Unemployment in Pakistan

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Unemployed Labour Force Unemployment rate (%)

Year

Total

Urban

Rural

Total

Urban

Rural

1991-92

1.93

0.67

1.26

5.85

6.97

5.40

1992-93

1.59

0.56

1.03

4.73

5.88

4.28

1993-94

1.68

0.61

1.07

4.84

6.51

4.22

1994-95

1.89

0.67

1.22

5.37

6.9

4.80

1995-96

1.94

0.68

1.26

5.37

6.9

4.80

1996-97

2.00

0.71

1.29

5.37

6.9

4.80

1997-98

2.30

0.80

1.50

6.10

7.10

5.70

1998-99

2.30

0.90

1.50

6.10

7.10

5.70

1999-00

2.40

0.90

1.50

6.10

7.10

5.70

Source: Economic Survey 1999-2000, Government of Pakistan

New techniques

Unemployment may result from changes in the methods of production or from the growth of new methods and the decline of old ones. So technological unemployment arise when new machinery and inventions are adopted to replace manual labour as in the case of the hand opining and hand wearing industries in Pakistan.

The fractional unemployment may be due to the absence of proper contact between those who want to work and those who want workers and to the mobility of labourers between different occupations. High wages demanded by trade unions during a depression may result in unemployment.

In Pakistan the present situation of unemployment and especially of educated unemployed youth has its roots mainly in the mismatch of the establishment of educational institutions and market changes over time for different professions. The expansion of arts colleges and universities without helping in view the future emerging needs of the economy may lead to imbalances in the labour market.

Today, in Pakistan there's an alarming surplus of university graduates and post-graduate. Moreover, the industries are adopting new technologies, which are capital intensive (or labour saving), the result is that the capital is substituted for labour and hence, increased unemployment.

Unemployment and underemployment are the most serious economic problems of Pakistan. This not only has a serious effect on the standard of living of the people of Pakistan but also have a direct adverse impact on the socio-political conditions of the country.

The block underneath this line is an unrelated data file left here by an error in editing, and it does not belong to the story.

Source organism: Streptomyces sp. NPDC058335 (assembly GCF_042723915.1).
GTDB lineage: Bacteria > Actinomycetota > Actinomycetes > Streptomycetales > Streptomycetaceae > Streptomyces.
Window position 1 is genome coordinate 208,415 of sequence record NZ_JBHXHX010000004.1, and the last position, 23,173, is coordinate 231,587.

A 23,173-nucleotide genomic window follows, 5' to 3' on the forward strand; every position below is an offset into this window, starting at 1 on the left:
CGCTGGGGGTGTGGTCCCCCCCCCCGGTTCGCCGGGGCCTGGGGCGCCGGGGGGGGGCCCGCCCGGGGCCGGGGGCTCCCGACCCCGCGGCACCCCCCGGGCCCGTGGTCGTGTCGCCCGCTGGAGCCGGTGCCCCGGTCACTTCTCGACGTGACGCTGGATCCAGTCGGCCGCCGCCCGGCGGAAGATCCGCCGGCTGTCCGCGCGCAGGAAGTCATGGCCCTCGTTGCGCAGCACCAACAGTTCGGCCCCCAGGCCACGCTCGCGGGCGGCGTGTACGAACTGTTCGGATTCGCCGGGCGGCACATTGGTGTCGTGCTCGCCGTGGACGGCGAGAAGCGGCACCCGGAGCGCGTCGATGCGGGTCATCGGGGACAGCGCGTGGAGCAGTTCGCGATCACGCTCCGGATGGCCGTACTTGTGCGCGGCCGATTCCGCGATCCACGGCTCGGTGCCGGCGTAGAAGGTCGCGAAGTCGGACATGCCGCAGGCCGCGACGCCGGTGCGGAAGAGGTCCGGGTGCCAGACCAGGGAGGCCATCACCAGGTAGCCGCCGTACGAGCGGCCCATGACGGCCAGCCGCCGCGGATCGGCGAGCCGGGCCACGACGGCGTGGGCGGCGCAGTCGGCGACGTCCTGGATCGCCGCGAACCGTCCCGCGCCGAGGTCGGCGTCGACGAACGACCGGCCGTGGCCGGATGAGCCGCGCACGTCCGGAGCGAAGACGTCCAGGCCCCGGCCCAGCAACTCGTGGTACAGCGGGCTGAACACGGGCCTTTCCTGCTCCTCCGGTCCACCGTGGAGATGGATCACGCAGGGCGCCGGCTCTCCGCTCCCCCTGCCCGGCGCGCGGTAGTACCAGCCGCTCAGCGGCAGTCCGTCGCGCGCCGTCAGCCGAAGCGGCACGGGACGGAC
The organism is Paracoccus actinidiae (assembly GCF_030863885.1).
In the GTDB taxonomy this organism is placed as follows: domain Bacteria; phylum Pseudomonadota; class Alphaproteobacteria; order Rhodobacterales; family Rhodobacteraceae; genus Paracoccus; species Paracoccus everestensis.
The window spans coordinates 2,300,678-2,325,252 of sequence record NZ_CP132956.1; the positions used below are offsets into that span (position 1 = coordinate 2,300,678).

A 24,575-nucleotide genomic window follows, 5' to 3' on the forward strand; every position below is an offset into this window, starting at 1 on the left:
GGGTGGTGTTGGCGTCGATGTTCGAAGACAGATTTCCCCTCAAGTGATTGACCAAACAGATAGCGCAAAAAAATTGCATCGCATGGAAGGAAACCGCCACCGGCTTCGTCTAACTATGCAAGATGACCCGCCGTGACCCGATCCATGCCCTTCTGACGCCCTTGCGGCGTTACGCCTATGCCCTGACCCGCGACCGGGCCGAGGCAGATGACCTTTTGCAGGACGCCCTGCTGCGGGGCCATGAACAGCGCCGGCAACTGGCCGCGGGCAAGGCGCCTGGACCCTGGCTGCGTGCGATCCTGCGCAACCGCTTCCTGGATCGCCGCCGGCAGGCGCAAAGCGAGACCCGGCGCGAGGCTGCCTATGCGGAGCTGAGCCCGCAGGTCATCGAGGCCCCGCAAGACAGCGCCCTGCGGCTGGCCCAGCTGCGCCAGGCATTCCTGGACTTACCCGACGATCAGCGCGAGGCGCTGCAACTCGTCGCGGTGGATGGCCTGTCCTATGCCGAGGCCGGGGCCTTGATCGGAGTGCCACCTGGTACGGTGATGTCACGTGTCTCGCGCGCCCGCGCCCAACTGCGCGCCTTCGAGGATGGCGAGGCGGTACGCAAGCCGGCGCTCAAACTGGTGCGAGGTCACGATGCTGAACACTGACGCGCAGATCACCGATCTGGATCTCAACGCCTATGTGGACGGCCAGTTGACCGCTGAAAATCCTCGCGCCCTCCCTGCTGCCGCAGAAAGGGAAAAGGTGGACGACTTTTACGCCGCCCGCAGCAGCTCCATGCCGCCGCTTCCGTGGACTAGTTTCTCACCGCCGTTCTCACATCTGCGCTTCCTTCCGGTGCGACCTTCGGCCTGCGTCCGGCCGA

The lack of effective demand is one of the worst causes of unemployment and underemployment in Pakistan. By stimulating consumption through redistribution tax policy; by stimulating private investment through pursuit of low interest policy or by stimulating public investment in the rural agricultural sector, in the small and cottage industries and household production, can bring down the unemployment and underemployment.

The labour force has grown at an annual rate of 2 .7 per cent as against the population growth of 2.4 per cent during the last eight years. This growth causes problems in the agriculture and non-agriculture sectors. Even the development of the non-agricultural sector cannot absorb the entire increase in the labour forces if the present rate of population growth is maintained. So it seems unrealistic to attempt to do something on the economic side and to do few things on the population side. What is needed is a comprehensive population control policy through (a) a programme of strategic immigration; (b) a sustained and vigorous birth control campaign; (c) a rapid industrialization; and (d) expansion of agriculture sector.

What to do

What is required is a far-reaching development of infrastructure, spread of modern technology in all sectors and above all, regional development approach to planning in Pakistan. There is a need to organize the labour market on a rationalized basis by establishing not only more employment offices but also inducing compulsory registration for unemployed people and recruitment through placement agencies.

In conclusion, it may be said that unemployment is a great socio-economic problem. It is the parent of social unrest and turmoil to a great extent of individual poverty. In youth, it is one of the greatest causes of anguish and misery. It spells starvation, disease and death on its victims. Dishonesty, corruption, crime, sin and violence of all kinds prevail in a society where population is unemployed on a large scale.

Sustainable growth cannot be achieved without improvement in literacy and employed levels of both the sexes. Since the problem of unemployment in Pakistan is quite serious, we must have short term and long term policies for tackling this issue.

(The authors are lecturers at the Department of Economics, University of Karachi.).